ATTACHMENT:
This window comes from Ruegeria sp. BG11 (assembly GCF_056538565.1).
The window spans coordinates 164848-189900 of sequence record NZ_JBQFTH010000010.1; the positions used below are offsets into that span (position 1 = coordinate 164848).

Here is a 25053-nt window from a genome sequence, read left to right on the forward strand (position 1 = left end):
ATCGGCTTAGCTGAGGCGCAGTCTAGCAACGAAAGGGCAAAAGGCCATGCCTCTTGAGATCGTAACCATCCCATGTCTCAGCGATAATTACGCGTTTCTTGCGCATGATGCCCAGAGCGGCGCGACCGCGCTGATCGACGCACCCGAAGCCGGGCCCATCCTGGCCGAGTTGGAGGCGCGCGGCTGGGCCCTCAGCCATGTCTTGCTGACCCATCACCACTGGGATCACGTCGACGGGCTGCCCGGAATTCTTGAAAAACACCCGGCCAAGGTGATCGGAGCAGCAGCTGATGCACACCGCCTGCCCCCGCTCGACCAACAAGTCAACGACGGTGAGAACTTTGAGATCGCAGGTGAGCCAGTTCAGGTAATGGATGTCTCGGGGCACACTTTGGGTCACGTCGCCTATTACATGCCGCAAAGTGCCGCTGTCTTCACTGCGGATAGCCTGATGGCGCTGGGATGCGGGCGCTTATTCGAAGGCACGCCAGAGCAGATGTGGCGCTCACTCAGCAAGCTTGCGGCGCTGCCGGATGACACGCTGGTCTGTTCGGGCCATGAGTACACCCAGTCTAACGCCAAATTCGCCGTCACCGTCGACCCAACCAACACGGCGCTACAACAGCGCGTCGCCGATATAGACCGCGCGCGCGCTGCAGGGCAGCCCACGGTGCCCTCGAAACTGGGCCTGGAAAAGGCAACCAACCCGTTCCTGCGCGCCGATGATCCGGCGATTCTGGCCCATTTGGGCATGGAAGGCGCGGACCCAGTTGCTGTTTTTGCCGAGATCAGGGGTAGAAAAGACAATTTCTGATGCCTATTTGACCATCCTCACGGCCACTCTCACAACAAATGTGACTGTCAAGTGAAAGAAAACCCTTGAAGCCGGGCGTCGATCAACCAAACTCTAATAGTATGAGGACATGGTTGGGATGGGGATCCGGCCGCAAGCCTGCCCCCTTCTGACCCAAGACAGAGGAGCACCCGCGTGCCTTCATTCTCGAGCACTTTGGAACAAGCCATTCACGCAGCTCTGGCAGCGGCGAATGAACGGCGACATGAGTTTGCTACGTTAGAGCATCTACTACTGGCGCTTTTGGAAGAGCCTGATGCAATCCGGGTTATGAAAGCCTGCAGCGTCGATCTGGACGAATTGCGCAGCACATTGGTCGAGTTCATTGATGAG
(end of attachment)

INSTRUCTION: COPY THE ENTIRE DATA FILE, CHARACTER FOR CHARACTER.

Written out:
This window comes from Ruegeria sp. BG11 (assembly GCF_056538565.1).
The window spans coordinates 164848-189900 of sequence record NZ_JBQFTH010000010.1; the positions used below are offsets into that span (position 1 = coordinate 164848).

Here is a 25053-nt window from a genome sequence, read left to right on the forward strand (position 1 = left end):
ATCGGCTTAGCTGAGGCGCAGTCTAGCAACGAAAGGGCAAAAGGCCATGCCTCTTGAGATCGTAACCATCCCATGTCTCAGCGATAATTACGCGTTTCTTGCGCATGATGCCCAGAGCGGCGCGACCGCGCTGATCGACGCACCCGAAGCCGGGCCCATCCTGGCCGAGTTGGAGGCGCGCGGCTGGGCCCTCAGCCATGTCTTGCTGACCCATCACCACTGGGATCACGTCGACGGGCTGCCCGGAATTCTTGAAAAACACCCGGCCAAGGTGATCGGAGCAGCAGCTGATGCACACCGCCTGCCCCCGCTCGACCAACAAGTCAACGACGGTGAGAACTTTGAGATCGCAGGTGAGCCAGTTCAGGTAATGGATGTCTCGGGGCACACTTTGGGTCACGTCGCCTATTACATGCCGCAAAGTGCCGCTGTCTTCACTGCGGATAGCCTGATGGCGCTGGGATGCGGGCGCTTATTCGAAGGCACGCCAGAGCAGATGTGGCGCTCACTCAGCAAGCTTGCGGCGCTGCCGGATGACACGCTGGTCTGTTCGGGCCATGAGTACACCCAGTCTAACGCCAAATTCGCCGTCACCGTCGACCCAACCAACACGGCGCTACAACAGCGCGTCGCCGATATAGACCGCGCGCGCGCTGCAGGGCAGCCCACGGTGCCCTCGAAACTGGGCCTGGAAAAGGCAACCAACCCGTTCCTGCGCGCCGATGATCCGGCGATTCTGGCCCATTTGGGCATGGAAGGCGCGGACCCAGTTGCTGTTTTTGCCGAGATCAGGGGTAGAAAAGACAATTTCTGATGCCTATTTGACCATCCTCACGGCCACTCTCACAACAAATGTGACTGTCAAGTGAAAGAAAACCCTTGAAGCCGGGCGTCGATCAACCAAACTCTAATAGTATGAGGACATGGTTGGGATGGGGATCCGGCCGCAAGCCTGCCCCCTTCTGACCCAAGACAGAGGAGCACCCGCGTGCCTTCATTCTCGAGCACTTTGGAACAAGCCATTCACGCAGCTCTGGCAGCGGCGAATGAACGGCGACATGAGTTTGCTACGTTAGAGCATCTACTACTGGCGCTTTTGGAAGAGCCTGATGCAATCCGGGTTATGAAAGCCTGCAGCGTCGATCTGGACGAATTGCGCAGCACATTGGTCGAGTTCATTGATGAG